The Irish Travel Agents Association is advising passengers to get to the airport earlier as European holidaymakers face longer delays at key resorts.
The advice comes amid reports of serious congestion at airports on the continent, particularly in Spain and Portugal. The delays are being blamed on tighter passport and security checks following terror attacks over the past months.
“We’re getting feedback from our travelling clients that there are issues out there, particularly in places like Malaga, Palma, Barcelona, Faro, among other areas, but they seem to be the key areas,” ITAA President Cormac Meehan told Travel Extra.
“There are a number of issues feeding those delays. First of all is seasonality – it’s peak season anyway, but a lot of that North African traffic has been displaced back toward the Spanish and Portuguese resort,” he said, referring to terror attacks in countries such as Egypt and Tunisia which have pushed holidaymakers to destinations closer to home.
“There are about 20pc more Germans going to the Spanish resorts than last year. Another statistic I got from ABTA today is that 190,000 people travelled through Palma last Saturday.”
He said passengers can help the situation themselves: “We’re advising our clients to get to the airport that bit earlier. Traditionally they’d allow two hours to get through the airport – why not three? To arrive late an airport and still have to check in contributory negligence almost.”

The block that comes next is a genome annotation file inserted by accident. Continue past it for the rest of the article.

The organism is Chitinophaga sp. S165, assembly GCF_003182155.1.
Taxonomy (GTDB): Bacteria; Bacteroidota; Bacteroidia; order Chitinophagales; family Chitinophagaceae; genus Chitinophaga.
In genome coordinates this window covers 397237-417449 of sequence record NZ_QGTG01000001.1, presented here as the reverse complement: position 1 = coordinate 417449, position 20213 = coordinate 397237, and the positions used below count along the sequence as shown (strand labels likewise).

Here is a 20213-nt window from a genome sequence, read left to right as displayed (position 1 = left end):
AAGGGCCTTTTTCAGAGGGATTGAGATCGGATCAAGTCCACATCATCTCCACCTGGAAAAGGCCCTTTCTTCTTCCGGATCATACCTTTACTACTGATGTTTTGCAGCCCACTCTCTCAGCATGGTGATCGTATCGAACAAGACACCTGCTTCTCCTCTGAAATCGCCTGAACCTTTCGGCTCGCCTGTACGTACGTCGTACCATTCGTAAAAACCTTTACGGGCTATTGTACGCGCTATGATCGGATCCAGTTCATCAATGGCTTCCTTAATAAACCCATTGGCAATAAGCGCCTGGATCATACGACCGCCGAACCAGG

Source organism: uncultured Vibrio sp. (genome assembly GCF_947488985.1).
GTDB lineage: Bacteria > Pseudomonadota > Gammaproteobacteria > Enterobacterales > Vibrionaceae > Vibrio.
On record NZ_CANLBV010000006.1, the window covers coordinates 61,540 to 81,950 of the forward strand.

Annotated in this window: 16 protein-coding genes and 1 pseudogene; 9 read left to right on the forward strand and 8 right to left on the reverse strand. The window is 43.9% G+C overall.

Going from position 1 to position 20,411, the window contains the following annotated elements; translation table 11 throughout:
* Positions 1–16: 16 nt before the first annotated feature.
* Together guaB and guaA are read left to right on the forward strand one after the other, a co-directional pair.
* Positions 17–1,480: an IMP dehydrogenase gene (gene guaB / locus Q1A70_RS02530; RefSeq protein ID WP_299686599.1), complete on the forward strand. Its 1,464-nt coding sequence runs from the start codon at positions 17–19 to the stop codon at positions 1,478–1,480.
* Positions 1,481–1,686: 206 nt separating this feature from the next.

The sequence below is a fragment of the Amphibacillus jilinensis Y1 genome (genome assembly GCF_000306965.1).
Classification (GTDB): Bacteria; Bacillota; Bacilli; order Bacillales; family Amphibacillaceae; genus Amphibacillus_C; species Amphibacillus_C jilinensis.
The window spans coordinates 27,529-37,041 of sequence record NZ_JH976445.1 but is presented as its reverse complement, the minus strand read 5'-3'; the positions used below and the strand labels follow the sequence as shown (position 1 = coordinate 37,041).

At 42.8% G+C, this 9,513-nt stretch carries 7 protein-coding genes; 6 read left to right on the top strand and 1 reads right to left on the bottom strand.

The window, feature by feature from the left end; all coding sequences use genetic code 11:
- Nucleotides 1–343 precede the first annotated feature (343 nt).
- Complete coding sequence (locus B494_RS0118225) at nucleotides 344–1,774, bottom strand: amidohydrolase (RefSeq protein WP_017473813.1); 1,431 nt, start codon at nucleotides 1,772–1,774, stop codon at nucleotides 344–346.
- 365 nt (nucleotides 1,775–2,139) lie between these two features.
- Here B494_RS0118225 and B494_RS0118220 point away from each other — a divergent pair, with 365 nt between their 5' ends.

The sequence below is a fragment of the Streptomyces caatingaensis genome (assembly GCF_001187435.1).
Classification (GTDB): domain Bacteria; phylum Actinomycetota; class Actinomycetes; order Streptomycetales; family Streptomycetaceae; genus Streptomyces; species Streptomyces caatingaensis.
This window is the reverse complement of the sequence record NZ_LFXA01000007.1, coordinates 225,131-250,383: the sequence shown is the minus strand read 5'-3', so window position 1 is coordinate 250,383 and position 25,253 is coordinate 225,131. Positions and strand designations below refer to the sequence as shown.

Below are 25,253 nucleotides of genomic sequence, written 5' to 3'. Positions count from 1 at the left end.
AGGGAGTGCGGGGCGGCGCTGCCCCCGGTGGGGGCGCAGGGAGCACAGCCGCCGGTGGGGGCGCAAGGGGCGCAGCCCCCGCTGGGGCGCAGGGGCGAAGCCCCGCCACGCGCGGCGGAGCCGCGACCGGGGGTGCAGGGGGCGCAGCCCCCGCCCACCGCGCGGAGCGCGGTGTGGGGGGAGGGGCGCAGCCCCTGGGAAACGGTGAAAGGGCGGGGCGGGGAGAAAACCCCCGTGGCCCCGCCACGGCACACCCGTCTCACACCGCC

And the ITAA President said the trade is on-message with that advice: “We did a quick poll around agents and they are very alert to it and so are their front-counter staff. They are advising at least a three-hour check-in.”
Despite complaints on social media about queues here at home, Mr Meehan said the situation is more critical abroad in resort airports, but there is no room for complacency as passenger figures head towards the 30m-a-year mark.
“Dublin is one of the most successful airports in Europe and the growth there has been phenomenal. We have made comments about the resources at Dublin before and our message is to encourage the Government to put more resources in so that the service that is provided will continue to be provided at the highest possible level that reflects the airport’s important in Europe.”
A spokesman for the DAA said that Dublin Airport is coping well time-wise with the peak season rush. “Departures are 10pc better than last year, arrivals are 12pc better than last year. We know from the airlines that in a typical month only about 10-15pc of delays at Dublin are due to issues at Dublin.”
He said that this is despite passenger numbers being up 6pc in the first half of the year – 800,000 more in total, adding: “We’re investing €100m per year to upgrade facilities here.”
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